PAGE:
Authority stripped from Syabas

The Selangor Government continues to flex its muscle over water issues by overriding concessionaire Syabas’ authority to grant development order approvals to new projects and factories in the state.

Mentri Besar Tan Sri Khalid Ibrahim said that according to the concession agreement, state water regulator Datuk Noordin Sulaiman, who is also Selangor economic planning unit director, had the power to override Syabas’ decisions. Syabas was notified yesterday.

The state government, he said, had delegated the right to Syabas to approve development orders but had revoked that privilege due to the company’s poor service.

“Before anyone can get a development approval, each (relevant government) department will say yes’, no’ or can be considered’. For Syabas, they decided to say not recommended’.

“We will have the state water regulator look at it. Syabas is not the final authority with regards to giving this approval. Syabas can’t do it anymore,” he said after launching the Vibrant Selangor Seminar and Showcase here yesterday.

Some 60 manufacturers, said Khalid, had had their development order applications rejected by Syabas.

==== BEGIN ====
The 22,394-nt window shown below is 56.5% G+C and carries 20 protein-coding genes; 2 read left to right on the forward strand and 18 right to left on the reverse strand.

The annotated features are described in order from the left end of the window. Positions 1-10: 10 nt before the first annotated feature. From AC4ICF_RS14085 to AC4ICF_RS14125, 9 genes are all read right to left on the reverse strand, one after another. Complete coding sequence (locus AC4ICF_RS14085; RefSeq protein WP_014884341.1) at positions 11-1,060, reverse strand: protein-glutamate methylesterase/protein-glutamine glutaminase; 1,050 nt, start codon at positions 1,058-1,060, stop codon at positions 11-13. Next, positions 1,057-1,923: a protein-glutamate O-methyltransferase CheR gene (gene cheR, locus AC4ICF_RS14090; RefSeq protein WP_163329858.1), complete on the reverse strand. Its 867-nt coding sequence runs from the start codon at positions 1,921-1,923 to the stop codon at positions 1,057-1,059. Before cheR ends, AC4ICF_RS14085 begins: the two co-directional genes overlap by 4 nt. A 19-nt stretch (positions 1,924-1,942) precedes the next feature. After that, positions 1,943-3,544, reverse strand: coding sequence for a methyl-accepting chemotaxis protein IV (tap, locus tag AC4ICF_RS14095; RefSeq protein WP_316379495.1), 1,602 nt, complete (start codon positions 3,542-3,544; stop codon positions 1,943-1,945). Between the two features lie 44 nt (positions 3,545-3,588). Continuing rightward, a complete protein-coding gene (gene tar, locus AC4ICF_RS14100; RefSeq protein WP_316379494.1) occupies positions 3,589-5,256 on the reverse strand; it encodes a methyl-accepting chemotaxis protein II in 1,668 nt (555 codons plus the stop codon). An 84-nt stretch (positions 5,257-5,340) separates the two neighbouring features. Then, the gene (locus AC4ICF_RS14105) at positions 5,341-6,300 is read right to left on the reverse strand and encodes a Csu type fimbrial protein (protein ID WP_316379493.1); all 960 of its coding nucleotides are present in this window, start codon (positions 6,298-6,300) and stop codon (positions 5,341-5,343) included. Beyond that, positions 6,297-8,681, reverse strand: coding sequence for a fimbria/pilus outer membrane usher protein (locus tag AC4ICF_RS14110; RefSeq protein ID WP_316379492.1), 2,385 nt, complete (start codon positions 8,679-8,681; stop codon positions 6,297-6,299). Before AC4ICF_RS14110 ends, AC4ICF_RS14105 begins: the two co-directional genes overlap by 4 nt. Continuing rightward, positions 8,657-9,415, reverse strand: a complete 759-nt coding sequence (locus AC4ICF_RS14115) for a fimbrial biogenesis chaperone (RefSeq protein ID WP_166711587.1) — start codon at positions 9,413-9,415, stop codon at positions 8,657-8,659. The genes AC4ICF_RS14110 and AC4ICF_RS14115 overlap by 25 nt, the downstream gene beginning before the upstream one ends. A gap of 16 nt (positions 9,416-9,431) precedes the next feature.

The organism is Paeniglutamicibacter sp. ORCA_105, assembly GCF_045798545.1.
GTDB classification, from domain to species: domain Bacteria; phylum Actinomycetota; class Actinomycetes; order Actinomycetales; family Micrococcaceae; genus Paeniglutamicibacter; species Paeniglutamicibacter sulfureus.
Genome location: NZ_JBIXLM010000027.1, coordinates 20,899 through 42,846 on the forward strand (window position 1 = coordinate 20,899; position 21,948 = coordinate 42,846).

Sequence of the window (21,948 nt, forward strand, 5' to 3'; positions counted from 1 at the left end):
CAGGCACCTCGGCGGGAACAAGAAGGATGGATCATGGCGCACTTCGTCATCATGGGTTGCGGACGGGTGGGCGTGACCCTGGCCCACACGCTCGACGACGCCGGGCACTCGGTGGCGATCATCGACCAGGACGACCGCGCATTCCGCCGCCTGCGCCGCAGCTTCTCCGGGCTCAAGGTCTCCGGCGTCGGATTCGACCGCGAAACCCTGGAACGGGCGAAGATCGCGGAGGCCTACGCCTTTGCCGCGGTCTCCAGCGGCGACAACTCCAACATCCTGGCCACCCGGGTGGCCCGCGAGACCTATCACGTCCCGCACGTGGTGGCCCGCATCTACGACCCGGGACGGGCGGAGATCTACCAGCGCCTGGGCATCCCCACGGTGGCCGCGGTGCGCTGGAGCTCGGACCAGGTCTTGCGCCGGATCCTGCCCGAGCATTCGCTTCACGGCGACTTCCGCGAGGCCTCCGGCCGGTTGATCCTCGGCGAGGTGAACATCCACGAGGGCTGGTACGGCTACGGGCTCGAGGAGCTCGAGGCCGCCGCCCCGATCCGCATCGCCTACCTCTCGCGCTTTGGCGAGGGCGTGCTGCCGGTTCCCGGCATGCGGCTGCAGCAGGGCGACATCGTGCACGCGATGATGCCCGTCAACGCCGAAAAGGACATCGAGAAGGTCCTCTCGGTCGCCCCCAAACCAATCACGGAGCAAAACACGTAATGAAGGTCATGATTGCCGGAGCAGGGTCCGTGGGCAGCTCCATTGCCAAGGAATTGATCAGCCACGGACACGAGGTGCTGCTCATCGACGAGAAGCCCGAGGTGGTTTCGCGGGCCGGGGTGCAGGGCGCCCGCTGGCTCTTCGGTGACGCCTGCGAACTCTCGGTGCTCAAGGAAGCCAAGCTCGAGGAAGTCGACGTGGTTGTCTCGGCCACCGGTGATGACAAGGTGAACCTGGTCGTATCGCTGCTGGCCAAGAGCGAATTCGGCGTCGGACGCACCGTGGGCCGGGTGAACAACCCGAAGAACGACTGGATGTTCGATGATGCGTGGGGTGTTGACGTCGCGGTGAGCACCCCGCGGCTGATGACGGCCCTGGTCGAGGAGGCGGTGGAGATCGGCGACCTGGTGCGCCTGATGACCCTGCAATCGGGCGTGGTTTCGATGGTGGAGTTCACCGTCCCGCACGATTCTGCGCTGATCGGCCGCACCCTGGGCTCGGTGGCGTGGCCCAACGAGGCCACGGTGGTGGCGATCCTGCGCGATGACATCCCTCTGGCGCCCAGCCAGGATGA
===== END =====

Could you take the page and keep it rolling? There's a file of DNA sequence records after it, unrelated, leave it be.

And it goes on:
He said he had also written to Syabas and the Federal Government on Selangor’s intention to take over the concessionaire’s operations.

On Klang MP Charles Santiago’s call for Selangor to drop Halcrow Holdings, Suez Environment and Wessex Water as consultants due to conflict of interest as they also acted as advisers for the Federal Government, Khalid said he assumed the firms would act professionally.

He also said he had yet to receive Petaling Jaya City councillor Latheefa Koya’s resignation letter, adding that the matter would be discussed during the exco meeting today.

Meanwhile, state executive councillor Dr Xavier Jayakumar said the seven dams in Selangor, including Semenyih Dam, were full.

“Sungai Semenyih has plenty of water, which means that there is no need to release water from the reservoir into the river,” he said after visiting Semenyih Dam here yesterday.

“Why does Syabas have problems supplying water? Look, it has been raining every day,” he said, adding that 29 of the 34 treatment plants were leased to Syabas.

On Syabas’ claim that its plants were already operating at full capacity, Dr Xavier questioned its ability to manage and plan, adding that Selangor was also working on a plan to channel treated water from the northern part of the state to the south by 2014 or 2015.

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